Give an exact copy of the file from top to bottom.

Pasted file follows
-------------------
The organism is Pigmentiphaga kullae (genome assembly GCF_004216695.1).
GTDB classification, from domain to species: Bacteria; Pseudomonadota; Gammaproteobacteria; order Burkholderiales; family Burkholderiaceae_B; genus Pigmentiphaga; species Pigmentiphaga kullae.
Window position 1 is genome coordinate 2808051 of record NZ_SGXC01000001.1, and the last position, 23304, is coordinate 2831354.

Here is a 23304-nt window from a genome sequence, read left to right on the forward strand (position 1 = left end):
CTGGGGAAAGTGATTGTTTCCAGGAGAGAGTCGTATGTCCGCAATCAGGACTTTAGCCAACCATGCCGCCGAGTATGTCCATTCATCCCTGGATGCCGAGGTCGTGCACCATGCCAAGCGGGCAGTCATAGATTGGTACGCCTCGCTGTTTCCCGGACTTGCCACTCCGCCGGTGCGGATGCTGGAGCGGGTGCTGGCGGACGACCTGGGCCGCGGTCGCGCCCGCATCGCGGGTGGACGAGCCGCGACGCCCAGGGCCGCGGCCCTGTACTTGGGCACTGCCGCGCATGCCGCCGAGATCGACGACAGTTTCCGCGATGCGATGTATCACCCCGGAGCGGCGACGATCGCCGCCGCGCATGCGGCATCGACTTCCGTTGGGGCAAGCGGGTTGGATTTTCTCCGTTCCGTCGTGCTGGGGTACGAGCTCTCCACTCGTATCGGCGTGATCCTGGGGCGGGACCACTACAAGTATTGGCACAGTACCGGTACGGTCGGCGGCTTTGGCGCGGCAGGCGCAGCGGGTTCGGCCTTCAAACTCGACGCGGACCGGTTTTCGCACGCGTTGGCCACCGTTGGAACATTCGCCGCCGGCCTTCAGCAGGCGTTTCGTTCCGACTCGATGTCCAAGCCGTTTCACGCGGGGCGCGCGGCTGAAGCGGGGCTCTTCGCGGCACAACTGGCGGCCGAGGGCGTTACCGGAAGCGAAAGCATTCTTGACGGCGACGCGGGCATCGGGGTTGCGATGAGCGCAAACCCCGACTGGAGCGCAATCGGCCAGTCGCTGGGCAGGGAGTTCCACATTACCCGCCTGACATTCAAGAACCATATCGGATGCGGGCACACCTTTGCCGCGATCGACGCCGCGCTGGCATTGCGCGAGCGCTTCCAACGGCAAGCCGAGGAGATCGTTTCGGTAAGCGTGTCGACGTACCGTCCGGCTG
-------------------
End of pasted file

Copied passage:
The organism is Pigmentiphaga kullae (genome assembly GCF_004216695.1).
GTDB classification, from domain to species: Bacteria; Pseudomonadota; Gammaproteobacteria; order Burkholderiales; family Burkholderiaceae_B; genus Pigmentiphaga; species Pigmentiphaga kullae.
Window position 1 is genome coordinate 2808051 of record NZ_SGXC01000001.1, and the last position, 23304, is coordinate 2831354.

Here is a 23304-nt window from a genome sequence, read left to right on the forward strand (position 1 = left end):
CTGGGGAAAGTGATTGTTTCCAGGAGAGAGTCGTATGTCCGCAATCAGGACTTTAGCCAACCATGCCGCCGAGTATGTCCATTCATCCCTGGATGCCGAGGTCGTGCACCATGCCAAGCGGGCAGTCATAGATTGGTACGCCTCGCTGTTTCCCGGACTTGCCACTCCGCCGGTGCGGATGCTGGAGCGGGTGCTGGCGGACGACCTGGGCCGCGGTCGCGCCCGCATCGCGGGTGGACGAGCCGCGACGCCCAGGGCCGCGGCCCTGTACTTGGGCACTGCCGCGCATGCCGCCGAGATCGACGACAGTTTCCGCGATGCGATGTATCACCCCGGAGCGGCGACGATCGCCGCCGCGCATGCGGCATCGACTTCCGTTGGGGCAAGCGGGTTGGATTTTCTCCGTTCCGTCGTGCTGGGGTACGAGCTCTCCACTCGTATCGGCGTGATCCTGGGGCGGGACCACTACAAGTATTGGCACAGTACCGGTACGGTCGGCGGCTTTGGCGCGGCAGGCGCAGCGGGTTCGGCCTTCAAACTCGACGCGGACCGGTTTTCGCACGCGTTGGCCACCGTTGGAACATTCGCCGCCGGCCTTCAGCAGGCGTTTCGTTCCGACTCGATGTCCAAGCCGTTTCACGCGGGGCGCGCGGCTGAAGCGGGGCTCTTCGCGGCACAACTGGCGGCCGAGGGCGTTACCGGAAGCGAAAGCATTCTTGACGGCGACGCGGGCATCGGGGTTGCGATGAGCGCAAACCCCGACTGGAGCGCAATCGGCCAGTCGCTGGGCAGGGAGTTCCACATTACCCGCCTGACATTCAAGAACCATATCGGATGCGGGCACACCTTTGCCGCGATCGACGCCGCGCTGGCATTGCGCGAGCGCTTCCAACGGCAAGCCGAGGAGATCGTTTCGGTAAGCGTGTCGACGTACCGTCCGGCTG